I am not unsympathetic to the writer’s plight – but there are legal avenues and processes already available to remedy the situation she described without compromising the system.

From the vantage point of over 30-years in policing – to include the enforcement of municipal codes and ordinances – elected officials shouldn’t be within a country mile of these efforts, let alone have the “unhindered” ability to influence the administration or prosecution of violations – or impose their politically motivated “judgement” on the compliance process.

In my experience, any code official worth his or her salt knows when the process is being weaponized by feuding neighbors or commercial interests – and the due process requirements and consistency of documentary evidence needed to prove a violation leaves little room for a “set up.”

Look, the City of Daytona Beach is at a crossroads.

One path leads to a renaissance – a rebirth of our beachside and the revitalization of long-neglected core tourist areas and attractions, which, despite what the power brokers would have us believe, is the true economic engine of the Daytona Beach Resort Area.

The other dark and slippery road returns to more of the same – malignant blight, stagnation, an artificial economy based on government hand-outs and the creeping despair and squalor that is destroying any sense of community – and the quality of life for residents throughout the Halifax area.

By all metrics, there are extremely encouraging signs of progress.

The code enforcement process in the City of Daytona Beach is based upon the rule of law – grounded in the important concepts of fairness and due process which protect the Constitutional and property rights of all citizens.

The system contains ample provisions for direct oversight and discretion at all levels, from the officer on the street, to the legal decisions of the fair but firm Special Master, David Vukelja.

History evidences that a “complaint driven” process is a toothless method that takes self-initiation away from officials charged with uncovering violations in favor of waiting for someone to reach the point of exasperation and make a formal complaint.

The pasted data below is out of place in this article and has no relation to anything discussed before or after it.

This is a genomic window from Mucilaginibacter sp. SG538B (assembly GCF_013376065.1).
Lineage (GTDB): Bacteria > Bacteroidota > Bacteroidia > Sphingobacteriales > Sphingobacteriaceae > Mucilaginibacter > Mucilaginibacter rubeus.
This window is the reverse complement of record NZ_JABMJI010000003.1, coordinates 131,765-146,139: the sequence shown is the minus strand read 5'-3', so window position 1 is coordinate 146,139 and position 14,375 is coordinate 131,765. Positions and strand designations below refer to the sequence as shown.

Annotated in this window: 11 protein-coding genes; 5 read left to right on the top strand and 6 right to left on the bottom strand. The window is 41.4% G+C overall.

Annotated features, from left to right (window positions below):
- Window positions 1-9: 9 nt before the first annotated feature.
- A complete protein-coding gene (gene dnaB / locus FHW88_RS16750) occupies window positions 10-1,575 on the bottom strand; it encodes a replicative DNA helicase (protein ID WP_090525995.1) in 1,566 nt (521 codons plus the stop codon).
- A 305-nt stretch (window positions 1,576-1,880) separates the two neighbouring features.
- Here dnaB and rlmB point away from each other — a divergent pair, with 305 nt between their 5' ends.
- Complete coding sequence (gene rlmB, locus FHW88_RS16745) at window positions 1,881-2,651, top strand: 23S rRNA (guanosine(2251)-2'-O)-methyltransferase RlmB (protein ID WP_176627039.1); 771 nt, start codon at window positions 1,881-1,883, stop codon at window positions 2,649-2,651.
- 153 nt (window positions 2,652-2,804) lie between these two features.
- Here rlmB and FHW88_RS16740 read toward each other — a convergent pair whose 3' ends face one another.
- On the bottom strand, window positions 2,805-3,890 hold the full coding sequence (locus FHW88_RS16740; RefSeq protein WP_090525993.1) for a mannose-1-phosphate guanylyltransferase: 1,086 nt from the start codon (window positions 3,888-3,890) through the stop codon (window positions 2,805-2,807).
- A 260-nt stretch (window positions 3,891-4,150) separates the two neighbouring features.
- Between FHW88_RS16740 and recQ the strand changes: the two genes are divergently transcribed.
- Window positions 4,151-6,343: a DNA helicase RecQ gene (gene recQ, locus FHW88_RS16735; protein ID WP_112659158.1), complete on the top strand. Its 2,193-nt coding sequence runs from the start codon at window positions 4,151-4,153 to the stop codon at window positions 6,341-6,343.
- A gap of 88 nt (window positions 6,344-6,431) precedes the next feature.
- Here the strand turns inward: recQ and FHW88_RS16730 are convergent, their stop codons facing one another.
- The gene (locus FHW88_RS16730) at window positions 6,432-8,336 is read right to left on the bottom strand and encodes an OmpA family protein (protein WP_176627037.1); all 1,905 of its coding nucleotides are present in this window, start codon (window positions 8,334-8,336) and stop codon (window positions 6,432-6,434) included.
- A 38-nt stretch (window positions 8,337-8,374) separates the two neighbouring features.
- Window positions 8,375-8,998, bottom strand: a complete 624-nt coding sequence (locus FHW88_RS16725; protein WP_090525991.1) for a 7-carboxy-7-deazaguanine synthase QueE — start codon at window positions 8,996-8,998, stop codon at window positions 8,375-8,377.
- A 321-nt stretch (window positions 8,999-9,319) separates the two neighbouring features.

This impotent process has left large swaths of the city in virtual ruin – and has kept compliance officers playing catch-up citywide.

It has also allowed the continued proliferation of slumlords who routinely – as an established business practice – blatantly skirt codes and ordinances.

In my view, when you allow any viable avenue for elected officials to meddle in the process, use their political power to advocate for constituents outside the Special Master’s purview, or exert personal influence over the actions (or inaction) of subordinate code officers, you are ultimately left with an incredibly frustrating, completely illegitimate system that is ripe for abuse.

The City of Daytona Beach continues to take heat for the perceived lack of attention and years of neglect that have left sections of the beachside looking like a Third-world shithole.

Fortunately, most signs are positive, and for the first time in a long time, city officials are listening to the complaints and suggestions of residents and civic organizations with a vested interest in revitalization.

In my experience, when you have a situation where there is open political and administrative support for fair but aggressive code compliance efforts – good things can happen.

The ultimate key to success is a consistent process – one where the rules and regulations are equally applied to everyone without favor or bias – focusing on improving safety and ensuring compliance over punitive fines and foreclosures.

I believe hope and redevelopment can be just as contagious as blight and dilapidation.

With luck, the fledgling efforts of the City of Daytona Beach to clean up the beachside will spread to other challenged areas and foster the restoration and economic resurgence of east Volusia County.

City officials working hard on these and other issues need our support.

Frankly, it’s now – or never.


Photo Credit: The Daytona Beach News-Journal